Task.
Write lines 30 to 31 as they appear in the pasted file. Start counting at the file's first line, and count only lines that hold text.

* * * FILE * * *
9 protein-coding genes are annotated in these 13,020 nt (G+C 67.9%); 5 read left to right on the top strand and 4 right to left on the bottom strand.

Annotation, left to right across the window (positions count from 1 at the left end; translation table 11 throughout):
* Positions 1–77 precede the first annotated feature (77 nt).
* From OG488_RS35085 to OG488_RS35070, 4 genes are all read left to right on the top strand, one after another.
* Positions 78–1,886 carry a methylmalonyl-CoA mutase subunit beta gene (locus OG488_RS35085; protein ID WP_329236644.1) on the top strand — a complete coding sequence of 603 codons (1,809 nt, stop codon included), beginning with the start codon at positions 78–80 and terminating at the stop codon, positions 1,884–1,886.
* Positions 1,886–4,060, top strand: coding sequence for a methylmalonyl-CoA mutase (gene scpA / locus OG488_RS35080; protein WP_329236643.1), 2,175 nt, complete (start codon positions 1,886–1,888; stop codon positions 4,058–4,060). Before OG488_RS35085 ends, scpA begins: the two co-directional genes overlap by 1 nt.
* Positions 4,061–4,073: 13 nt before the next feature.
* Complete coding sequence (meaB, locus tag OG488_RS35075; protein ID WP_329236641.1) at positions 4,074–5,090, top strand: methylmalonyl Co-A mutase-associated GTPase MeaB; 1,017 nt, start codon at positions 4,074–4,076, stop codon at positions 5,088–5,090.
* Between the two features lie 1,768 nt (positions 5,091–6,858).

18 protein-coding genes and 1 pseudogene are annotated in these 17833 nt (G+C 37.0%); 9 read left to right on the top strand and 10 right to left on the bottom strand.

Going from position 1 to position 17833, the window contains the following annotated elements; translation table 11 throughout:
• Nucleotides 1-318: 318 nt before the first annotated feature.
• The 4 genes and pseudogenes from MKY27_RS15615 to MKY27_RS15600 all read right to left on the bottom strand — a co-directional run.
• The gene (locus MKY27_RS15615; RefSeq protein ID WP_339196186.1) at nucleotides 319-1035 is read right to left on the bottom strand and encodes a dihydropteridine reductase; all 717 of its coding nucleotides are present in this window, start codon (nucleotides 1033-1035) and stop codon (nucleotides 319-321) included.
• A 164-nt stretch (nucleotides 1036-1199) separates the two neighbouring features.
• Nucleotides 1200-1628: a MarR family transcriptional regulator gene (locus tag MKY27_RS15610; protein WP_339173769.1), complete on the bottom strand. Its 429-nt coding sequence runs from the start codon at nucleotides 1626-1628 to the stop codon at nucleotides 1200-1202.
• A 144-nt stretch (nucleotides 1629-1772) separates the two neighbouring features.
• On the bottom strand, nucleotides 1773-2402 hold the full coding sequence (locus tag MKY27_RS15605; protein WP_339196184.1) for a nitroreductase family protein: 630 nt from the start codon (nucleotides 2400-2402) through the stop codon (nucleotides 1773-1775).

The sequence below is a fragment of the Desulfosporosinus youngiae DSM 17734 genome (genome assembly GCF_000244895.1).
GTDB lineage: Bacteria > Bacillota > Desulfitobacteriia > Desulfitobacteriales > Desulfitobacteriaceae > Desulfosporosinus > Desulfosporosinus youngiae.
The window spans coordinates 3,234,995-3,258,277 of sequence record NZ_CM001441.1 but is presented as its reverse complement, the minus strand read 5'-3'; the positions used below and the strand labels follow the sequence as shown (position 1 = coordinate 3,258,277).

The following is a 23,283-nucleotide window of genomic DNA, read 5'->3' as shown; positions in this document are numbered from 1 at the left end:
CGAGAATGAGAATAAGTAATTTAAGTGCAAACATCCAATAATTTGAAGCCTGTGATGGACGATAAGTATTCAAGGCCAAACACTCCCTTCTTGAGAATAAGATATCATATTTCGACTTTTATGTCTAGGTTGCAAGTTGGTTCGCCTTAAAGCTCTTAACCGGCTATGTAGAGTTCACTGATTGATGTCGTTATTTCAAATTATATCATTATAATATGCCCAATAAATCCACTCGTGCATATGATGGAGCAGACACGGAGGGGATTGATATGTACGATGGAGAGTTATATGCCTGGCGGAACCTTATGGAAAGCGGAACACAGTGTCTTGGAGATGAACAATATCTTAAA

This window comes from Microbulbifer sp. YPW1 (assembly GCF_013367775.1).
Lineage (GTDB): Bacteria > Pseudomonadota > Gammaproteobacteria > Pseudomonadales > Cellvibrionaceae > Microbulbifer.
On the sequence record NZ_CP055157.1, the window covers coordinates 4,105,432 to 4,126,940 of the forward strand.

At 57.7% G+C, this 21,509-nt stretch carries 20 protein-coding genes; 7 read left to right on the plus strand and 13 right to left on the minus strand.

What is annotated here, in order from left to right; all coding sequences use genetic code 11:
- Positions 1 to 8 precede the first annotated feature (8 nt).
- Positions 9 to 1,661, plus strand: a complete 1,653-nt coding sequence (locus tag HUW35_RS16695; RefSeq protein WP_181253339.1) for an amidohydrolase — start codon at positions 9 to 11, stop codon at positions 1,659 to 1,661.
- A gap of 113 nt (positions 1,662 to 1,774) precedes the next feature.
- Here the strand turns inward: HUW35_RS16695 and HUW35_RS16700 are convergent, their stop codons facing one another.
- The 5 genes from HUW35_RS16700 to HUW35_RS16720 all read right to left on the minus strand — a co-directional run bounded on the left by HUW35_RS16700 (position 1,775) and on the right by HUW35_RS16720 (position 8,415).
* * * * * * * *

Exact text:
- Positions 9 to 1,661, plus strand: a complete 1,653-nt coding sequence (locus tag HUW35_RS16695; RefSeq protein WP_181253339.1) for an amidohydrolase — start codon at positions 9 to 11, stop codon at positions 1,659 to 1,661.
- A gap of 113 nt (positions 1,662 to 1,774) precedes the next feature.